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The Mercury publishes its Mercury Memories every week, thanks to the support of the Stamford Mercury Archive Trust

Here we look back on articles we published 10 years ago; 25 years ago; 50 years ago; 100 years ago; 150 years ago and 200 years ago.

10 years ago

A parish council is asking people whether they want a village railway station reopened.

50 years ago: January 16, 1970 – The directors of Towgood and Beckwith Ltd Helpston gave their annual children’s party on Saturday, 100 children of the mill’s employees being taken to the pantomime, “Dick Whittington”, at the Embassy Theatre, Peterborough. They were afterwards entertained to tea in the mill canteen. Our picture shows children present at the tea.
50 years ago: January 16, 1970 – The directors of Towgood and Beckwith Ltd Helpston gave their annual children’s party on Saturday, 100 children of the mill’s employees being taken to the pantomime, “Dick Whittington”, at the Embassy Theatre, Peterborough. They were afterwards entertained to tea in the mill canteen. Our picture shows children present at the tea.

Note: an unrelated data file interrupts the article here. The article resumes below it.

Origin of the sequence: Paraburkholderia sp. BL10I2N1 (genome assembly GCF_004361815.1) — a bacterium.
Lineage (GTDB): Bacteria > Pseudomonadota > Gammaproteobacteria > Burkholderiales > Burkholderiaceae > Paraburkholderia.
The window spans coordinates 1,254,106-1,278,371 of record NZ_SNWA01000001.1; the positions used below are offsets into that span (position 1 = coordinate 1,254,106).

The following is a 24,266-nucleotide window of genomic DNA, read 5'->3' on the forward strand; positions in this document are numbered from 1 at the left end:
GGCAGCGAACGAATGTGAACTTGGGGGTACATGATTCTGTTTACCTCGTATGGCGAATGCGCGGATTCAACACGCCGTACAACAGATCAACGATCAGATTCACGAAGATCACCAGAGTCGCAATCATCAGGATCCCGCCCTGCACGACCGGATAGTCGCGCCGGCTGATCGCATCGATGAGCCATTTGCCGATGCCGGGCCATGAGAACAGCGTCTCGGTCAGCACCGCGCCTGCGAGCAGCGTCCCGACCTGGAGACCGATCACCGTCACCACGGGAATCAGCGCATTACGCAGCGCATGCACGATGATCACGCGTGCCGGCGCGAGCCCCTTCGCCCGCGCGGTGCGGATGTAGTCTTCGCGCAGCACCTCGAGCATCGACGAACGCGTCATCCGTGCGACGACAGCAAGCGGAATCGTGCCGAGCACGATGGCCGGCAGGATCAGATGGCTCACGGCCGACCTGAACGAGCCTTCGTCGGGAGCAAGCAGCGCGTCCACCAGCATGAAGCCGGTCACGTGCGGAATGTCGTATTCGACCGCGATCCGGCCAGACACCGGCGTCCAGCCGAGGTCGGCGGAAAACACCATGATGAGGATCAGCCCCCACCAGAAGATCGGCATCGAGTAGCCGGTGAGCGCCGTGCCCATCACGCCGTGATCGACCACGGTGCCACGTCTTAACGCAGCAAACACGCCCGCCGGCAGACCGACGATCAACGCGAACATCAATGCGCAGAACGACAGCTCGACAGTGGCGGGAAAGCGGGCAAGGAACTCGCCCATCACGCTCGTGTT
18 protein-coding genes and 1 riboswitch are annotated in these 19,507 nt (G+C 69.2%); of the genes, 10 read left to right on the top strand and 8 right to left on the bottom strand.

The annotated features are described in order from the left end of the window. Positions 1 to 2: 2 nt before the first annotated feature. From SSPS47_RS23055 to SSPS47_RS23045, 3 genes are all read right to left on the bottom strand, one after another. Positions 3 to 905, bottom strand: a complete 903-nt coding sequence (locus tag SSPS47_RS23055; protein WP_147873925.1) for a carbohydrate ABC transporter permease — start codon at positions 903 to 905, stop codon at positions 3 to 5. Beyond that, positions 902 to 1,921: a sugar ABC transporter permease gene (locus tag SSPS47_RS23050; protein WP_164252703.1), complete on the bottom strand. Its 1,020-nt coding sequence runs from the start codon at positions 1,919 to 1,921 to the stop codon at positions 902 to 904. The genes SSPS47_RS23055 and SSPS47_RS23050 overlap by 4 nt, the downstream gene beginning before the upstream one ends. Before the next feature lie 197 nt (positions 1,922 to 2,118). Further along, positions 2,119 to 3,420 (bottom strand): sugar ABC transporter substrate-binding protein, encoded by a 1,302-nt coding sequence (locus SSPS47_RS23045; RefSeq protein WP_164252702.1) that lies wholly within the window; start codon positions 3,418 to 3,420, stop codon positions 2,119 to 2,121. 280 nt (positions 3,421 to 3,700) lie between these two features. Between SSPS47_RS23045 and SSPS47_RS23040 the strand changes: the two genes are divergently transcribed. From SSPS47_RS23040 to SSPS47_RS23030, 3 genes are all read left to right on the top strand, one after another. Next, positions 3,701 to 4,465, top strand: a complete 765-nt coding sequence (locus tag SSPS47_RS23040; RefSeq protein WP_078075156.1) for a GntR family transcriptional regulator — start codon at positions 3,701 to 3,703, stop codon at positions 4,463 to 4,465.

Deeping St James station has been closed for many years but now Deeping St James parish councillors are calling for a feasibility study to be held.

They would like to hear from people in the area who would be interested in using it.

The council was inspired to launch the appeal by Spalding and Peterborough Transport Forum’s fight to open a station at Littleworth Halt in nearby Deeping St Nicholas.

25 years ago: January 13, 1995 – Football fans don’t come more dedicated than a group of 12-year-old girls from Wittering. The four pupils from Arthur Mellows Village College, Glinton, turn out come rain or shine to act as cheerleaders at home games for the Wittering Harriers Under 13s. The loyal group consists of Anne Fisher, Kelly Thompson, Genna McDonald and Kate Blair.